A series of life-changing circumstances forced Rachael Hattersley to follow her heart.
The sudden death of her father and redundancy from the banking industry forced Rachael to pursue a pastime as a profession.
“I came to Dru Yoga probably about five or six years ago. I had a really bad back. I’d been working in financial services, in banks and building societies and used to be sat all day working a lot of hours.”
Rachael discovered Dru Yoga, developed in 1988 by a group of university students from Bangor and based on the ancient yoga tradition with elements of Tai Chi, through her local gym and has been practising it – and is now teaching it – ever since.
“When I started to do Dru Yoga, I felt a connection with it and really loved it because it felt like you could join in even if you cannot do everything.”
She says the incorporated Tai Chi elements offer greater flexibility for participants. “Some yogas are quite strong and they (the university students who developed the idea) wanted to make something that was new, fresh thinking and suited modern day life.”
Rachael found Dru Yoga helped with her back pain and it also helped her cope with her grief after losing her father, Trevor, suddenly after a heart attack.
“I lost my father five years ago and it helped me to cope with other health challenges I had at the time because it helps with energy levels. I had a lot of depression and grief and a major adjustment to change. It gives you a bit of time and space.
“The word ‘Dru’ means ‘North Star’ which is about finding a point where you can be a bit still in the busyness and have a bit of time out. You sometimes feel you want to stop the world to get off. You can be still and really just be nurtured and nurture yourself.”
The death of her father made Rachael put her own life into perspective. “I’d only spoken to him the night before,” she recalls.
“It made me think you only get one chance. He hadn’t retired yet and I thought it is no good living life when I retire. I am still young and it made me re-evaluate my entire life.”
Rachael learned hypnotherapy and reiki and spent two years doing yoga training alongside her banking career. She graduated from her yoga course in May and started running her own class.
“Within the two-year course, you can do it for personal development or to teach and I started it for personal development. When I got half way through, I thought I could teach it. I started one class which I was doing alongside my full-time job. I got made redundant in March and thought I would give it a shot and would treat it like a gift.”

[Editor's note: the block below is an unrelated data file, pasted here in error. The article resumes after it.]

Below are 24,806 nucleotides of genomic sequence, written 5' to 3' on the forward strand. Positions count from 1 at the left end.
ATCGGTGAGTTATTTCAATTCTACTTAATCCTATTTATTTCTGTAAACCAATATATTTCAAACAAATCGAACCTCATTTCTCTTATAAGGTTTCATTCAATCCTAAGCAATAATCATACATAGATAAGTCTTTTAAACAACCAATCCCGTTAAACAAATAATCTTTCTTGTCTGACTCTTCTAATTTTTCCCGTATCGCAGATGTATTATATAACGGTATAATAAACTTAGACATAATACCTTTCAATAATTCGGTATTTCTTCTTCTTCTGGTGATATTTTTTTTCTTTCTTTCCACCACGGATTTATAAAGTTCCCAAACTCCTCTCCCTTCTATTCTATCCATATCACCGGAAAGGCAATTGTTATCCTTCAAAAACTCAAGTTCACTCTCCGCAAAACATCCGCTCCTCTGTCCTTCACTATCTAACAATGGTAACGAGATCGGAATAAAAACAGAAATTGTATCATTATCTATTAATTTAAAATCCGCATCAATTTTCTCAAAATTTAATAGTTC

Rachael saw redundancy as an opportunity for her to pursue passing on the benefits of Dru Yoga to others. She also celebrates her 40th birthday this year. “And they say life begins at 40, so I thought it is a good time.”
“I do think everyone aspires to be either better or happier and I would like to think that I can help them.
“People haven’t always heard of Dru Yoga and also people have this idea when you say ‘yoga’ that you have to be able to get your legs up by your ears, but you don’t have to be flexible. The point is to help you wherever you are starting from to move forward,” explains Rachael.
Among her testimonies is the woman who was off work with chronic pain. Since attending Rachael’s class, she’s back at work and her pain has eased.
Reading from the testimonial, Rachael says the improvement was almost immediate. “She is like a new woman,” she says.
From personal experience Rachael knows it works. She has taken up belly dancing and has been on a dress-making course.
Before she was made redundant, she had contemplated doing Dru Yoga full-time. “Before it was work, work, work,” says Rachael.
“My bad back has gone and I am much happier in myself. I don’t get poorly, I am less stressed. Every which way it has changed my life and now I feel I can just trust that things will work out. I am more able to take life in my stride.”
For more information, call (01274) 878779 or 07984 923243, or e-mail rachael@ aspiretobe.net